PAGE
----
For experienced teachers, new techniques for development are even more crucial if we wish to sustain motivation for continuing to reflect and improve on teaching skills and practices. Maley and Duff talk about building self-awareness and confidence to encourage our learners to take the risks necessary to try out new language. This principle should extend to keeping teachers self-esteem high and, just as true in the teacher´s room as in the classroom “motivation is fostered and sustained through the variety and sense of expectancy generated by activities”(2005:2).
Evaluation of visualisation techniques by school managers, peers and teachers themselves, will increase the chances of continued participation, and contribute to fulfilling criteria for CPD developed by Richardson and Maggioli Diaz (2018): impactful, needs-based, sustained, peer-collaborative, in-practice, reflected and evaluated.
As we move towards a need for more teacher agency in CPD, motivational techniques will be more important to maintain self-directed reflective practice. Speaking at the closing IATEFL 2019 session on the future of ELT, Amol Padwad predicted that the role of the teacher is changing and will require more “voluntarism and initiative.” This could be something we need to visualise.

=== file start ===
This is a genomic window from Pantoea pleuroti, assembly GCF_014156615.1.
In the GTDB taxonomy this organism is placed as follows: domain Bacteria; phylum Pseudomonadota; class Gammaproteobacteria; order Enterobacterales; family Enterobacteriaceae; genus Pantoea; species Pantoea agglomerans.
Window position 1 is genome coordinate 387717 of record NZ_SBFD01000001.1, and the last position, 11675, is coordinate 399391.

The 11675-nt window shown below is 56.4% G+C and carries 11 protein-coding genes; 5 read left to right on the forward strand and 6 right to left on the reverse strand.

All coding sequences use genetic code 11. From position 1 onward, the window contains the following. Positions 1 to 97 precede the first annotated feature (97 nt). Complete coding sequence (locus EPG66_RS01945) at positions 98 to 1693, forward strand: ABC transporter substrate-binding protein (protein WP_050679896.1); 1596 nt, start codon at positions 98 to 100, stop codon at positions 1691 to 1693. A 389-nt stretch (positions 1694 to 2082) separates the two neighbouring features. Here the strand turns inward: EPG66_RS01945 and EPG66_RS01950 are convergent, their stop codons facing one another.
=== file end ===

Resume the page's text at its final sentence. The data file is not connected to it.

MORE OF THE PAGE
|Author's Bio: Katie Powles has been teaching English for 13 years in Spain and the UK and is currently Head of a YL Department at International House Barcelona and a Cambridge and IELTS speaking examiner. Her pedagogical interests include task-based learning and using authentic materials, developing learner autonomy and teacher agency through in-service teacher training.
Arnold, J. (ed.) (1999) Affect in Language Learning Cambridge: Cambridge University Press
Dörnyei, Z. (2001). Motivational strategies in the language classroom Cambridge: CUP
Hadfield, J. and Dörnyei, Z. (2013) Motivating Learning Harlow: Pearson
IATEFL 2019 Closing Plenary- Future Directions in ELT: Where are we headed (speaker Amol Padwad) www.teachingenglish.org.uk/article/future-directions-elt-where-are-we-headed
Maley, A. and Duff, A. (2005) Drama Techniques Cambridge: Cambridge University Press
Norrington-Davies, D. Book Review: Motivating Learning by Jill Hadfield and Zoltán Dörnyei IH Journal Issue 35 Autumn 2013 https://ihworld.com/ih-journal/issues/issue-35/motivating-learning-by-jill-hadfield-and-zolt%C3%A1n-doernyei-pearson/
Richardson, S. and Díaz Maggioli, G. (2018). Effective professional development: Principles and best practice. Part of the Cambridge Papers in ELT series. [pdf] Cambridge: Cambridge University Press. http://www.cambridge.org/elt/blog/wp-content/uploads/2018/04/Whitepaper_TD_72dpi-FINAL-ONLINE-VERSION.pdf
Stevick, E.W. (1986) Images and Options in the Language Classroom Cambridge: Cambridge Language Teaching Library